Sensor-floors: Changing Work and Values in Care for Frail Older Persons

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Based on an ethnographic study in a Danish residential care center, this article shows how the in-terplay of a sensor-floor technology and currently influential values of person-centeredness, priva-cy, and security in care transforms care work and care-interactions between residents and care workers. Based on an understanding of care as realized in a heterogeneous collective of human and non-human actors, the article illustrates how new modes of monitoring and interpreting residents’ care needs at a distance arise, and how a new organization of work focusing on quick and respon-sive care is established. These new care practices lead to conflicts between the values of privacy and security, to ambivalent experiences among care workers of simultaneously increased security and insecurity in work, and, paradoxically, also often to a decentering rather than person-centering of care. Instead of accommodating simultaneous compliance to the values of privacy, security and person-centeredness, the use of the sensor-floors makes the tensions between these values continu-ously and loudly present in daily care practices.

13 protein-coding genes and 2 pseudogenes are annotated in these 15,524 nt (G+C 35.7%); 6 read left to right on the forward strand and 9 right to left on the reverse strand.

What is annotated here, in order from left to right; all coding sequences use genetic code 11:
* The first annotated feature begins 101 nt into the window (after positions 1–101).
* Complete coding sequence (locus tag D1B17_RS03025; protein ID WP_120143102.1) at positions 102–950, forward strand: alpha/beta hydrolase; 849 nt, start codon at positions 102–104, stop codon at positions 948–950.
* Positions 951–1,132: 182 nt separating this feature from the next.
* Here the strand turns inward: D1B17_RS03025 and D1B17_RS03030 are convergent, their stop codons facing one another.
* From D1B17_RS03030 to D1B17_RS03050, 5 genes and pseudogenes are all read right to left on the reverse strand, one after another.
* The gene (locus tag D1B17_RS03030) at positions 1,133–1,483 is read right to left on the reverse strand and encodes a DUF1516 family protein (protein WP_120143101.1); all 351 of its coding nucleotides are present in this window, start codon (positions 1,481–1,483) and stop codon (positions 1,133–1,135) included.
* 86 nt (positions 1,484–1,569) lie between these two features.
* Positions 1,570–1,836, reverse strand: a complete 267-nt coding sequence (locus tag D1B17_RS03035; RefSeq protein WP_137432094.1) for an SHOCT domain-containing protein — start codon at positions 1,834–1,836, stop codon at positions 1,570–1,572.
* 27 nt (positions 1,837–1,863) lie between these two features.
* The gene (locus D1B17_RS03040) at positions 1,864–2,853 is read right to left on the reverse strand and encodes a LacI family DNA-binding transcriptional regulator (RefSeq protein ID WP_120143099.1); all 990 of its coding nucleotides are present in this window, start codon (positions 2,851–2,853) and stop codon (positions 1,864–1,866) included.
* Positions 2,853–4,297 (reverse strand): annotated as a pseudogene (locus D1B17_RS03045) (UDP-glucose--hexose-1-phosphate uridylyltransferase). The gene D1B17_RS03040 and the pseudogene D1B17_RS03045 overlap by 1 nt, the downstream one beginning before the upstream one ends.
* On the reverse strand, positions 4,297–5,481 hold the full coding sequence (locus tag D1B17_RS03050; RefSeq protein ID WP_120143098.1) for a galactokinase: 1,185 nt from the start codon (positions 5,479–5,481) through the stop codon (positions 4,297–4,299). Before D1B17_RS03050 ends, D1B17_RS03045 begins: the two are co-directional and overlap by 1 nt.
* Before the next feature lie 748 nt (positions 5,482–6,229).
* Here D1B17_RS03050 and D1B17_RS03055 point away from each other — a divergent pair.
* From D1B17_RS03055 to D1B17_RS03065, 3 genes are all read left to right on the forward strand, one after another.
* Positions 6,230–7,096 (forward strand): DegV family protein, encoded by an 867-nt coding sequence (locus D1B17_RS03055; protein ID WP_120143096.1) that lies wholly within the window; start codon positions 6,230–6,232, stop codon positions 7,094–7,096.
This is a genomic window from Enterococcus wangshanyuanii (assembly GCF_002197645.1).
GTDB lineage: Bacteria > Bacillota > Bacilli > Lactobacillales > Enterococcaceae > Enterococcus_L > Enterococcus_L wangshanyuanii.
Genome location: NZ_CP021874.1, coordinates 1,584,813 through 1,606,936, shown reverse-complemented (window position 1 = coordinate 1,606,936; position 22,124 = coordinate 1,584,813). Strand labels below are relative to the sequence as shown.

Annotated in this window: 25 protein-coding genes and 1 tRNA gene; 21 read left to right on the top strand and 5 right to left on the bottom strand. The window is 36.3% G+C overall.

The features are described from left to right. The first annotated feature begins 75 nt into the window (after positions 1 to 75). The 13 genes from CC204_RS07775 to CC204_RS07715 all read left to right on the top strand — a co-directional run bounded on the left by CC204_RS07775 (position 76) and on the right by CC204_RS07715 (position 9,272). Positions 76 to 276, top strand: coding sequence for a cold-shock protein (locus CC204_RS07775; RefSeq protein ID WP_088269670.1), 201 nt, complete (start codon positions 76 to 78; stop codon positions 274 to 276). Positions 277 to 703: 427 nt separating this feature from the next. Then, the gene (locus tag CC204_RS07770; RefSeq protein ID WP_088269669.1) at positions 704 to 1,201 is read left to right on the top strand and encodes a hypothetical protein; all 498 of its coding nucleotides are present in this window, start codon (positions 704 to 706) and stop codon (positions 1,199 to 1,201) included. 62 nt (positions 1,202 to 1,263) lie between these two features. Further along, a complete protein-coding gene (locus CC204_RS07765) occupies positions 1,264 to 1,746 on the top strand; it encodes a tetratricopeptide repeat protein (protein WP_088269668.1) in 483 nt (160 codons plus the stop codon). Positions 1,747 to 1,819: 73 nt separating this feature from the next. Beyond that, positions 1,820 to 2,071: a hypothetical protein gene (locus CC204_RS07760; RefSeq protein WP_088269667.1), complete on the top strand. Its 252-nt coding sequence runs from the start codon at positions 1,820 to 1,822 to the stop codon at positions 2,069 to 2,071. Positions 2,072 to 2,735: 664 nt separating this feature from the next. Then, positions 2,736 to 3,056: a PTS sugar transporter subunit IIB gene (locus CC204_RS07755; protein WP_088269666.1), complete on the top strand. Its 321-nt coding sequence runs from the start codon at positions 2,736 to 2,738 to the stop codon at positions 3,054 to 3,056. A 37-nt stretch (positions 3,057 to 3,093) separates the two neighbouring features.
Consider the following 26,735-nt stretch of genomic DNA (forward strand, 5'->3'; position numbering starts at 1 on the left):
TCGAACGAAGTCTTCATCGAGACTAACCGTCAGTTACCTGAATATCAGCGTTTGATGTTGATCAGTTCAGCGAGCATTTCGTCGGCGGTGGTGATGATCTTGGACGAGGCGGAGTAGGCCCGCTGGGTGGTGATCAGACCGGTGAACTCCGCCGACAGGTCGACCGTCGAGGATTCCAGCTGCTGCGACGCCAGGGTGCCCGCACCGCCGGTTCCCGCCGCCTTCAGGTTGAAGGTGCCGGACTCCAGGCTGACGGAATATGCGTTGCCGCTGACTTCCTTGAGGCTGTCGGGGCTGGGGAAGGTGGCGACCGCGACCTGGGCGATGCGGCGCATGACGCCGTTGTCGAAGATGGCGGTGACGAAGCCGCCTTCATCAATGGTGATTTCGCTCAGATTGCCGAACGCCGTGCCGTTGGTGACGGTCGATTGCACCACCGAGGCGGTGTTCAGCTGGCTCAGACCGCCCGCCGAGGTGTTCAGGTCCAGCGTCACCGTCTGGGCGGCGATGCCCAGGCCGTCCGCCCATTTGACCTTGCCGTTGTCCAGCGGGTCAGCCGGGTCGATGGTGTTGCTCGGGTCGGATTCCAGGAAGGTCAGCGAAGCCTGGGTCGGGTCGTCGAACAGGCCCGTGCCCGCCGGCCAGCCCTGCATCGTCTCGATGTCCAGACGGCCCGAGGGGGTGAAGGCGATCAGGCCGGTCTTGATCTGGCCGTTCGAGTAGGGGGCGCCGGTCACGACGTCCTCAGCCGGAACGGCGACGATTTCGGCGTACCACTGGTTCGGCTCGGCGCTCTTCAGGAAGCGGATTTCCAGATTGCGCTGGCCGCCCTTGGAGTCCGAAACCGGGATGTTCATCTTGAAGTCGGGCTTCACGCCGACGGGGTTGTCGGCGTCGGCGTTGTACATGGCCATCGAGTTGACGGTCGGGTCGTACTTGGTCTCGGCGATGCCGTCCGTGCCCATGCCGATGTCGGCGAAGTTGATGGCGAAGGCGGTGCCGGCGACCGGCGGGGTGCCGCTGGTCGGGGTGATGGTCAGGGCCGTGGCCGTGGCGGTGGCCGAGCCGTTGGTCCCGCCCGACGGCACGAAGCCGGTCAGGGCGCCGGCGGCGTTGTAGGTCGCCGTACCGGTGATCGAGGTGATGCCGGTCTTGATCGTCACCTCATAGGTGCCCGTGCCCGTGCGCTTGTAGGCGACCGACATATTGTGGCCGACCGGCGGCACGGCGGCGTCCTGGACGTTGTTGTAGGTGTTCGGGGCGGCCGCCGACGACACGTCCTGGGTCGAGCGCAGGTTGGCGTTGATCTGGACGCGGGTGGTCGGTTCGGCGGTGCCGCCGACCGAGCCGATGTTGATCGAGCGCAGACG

TidsskriftScience, Technology & Human Values
Udgave nummer2
Sider (fra-til)254-274
Antal sider21
StatusUdgivet - 1 mar. 2021

Bibliografisk note

Funding Information:
The author(s) disclosed receipt of the following financial support for the research and/or authorship of this article: This study received funding from Danish Working Environment Research Fund (Grant ID: 20140016645/3).

Publisher Copyright:
© The Author(s) 2020.


  • care-technologies
  • care-work
  • ambient assisted living
  • person-centered care
  • privacy
  • security

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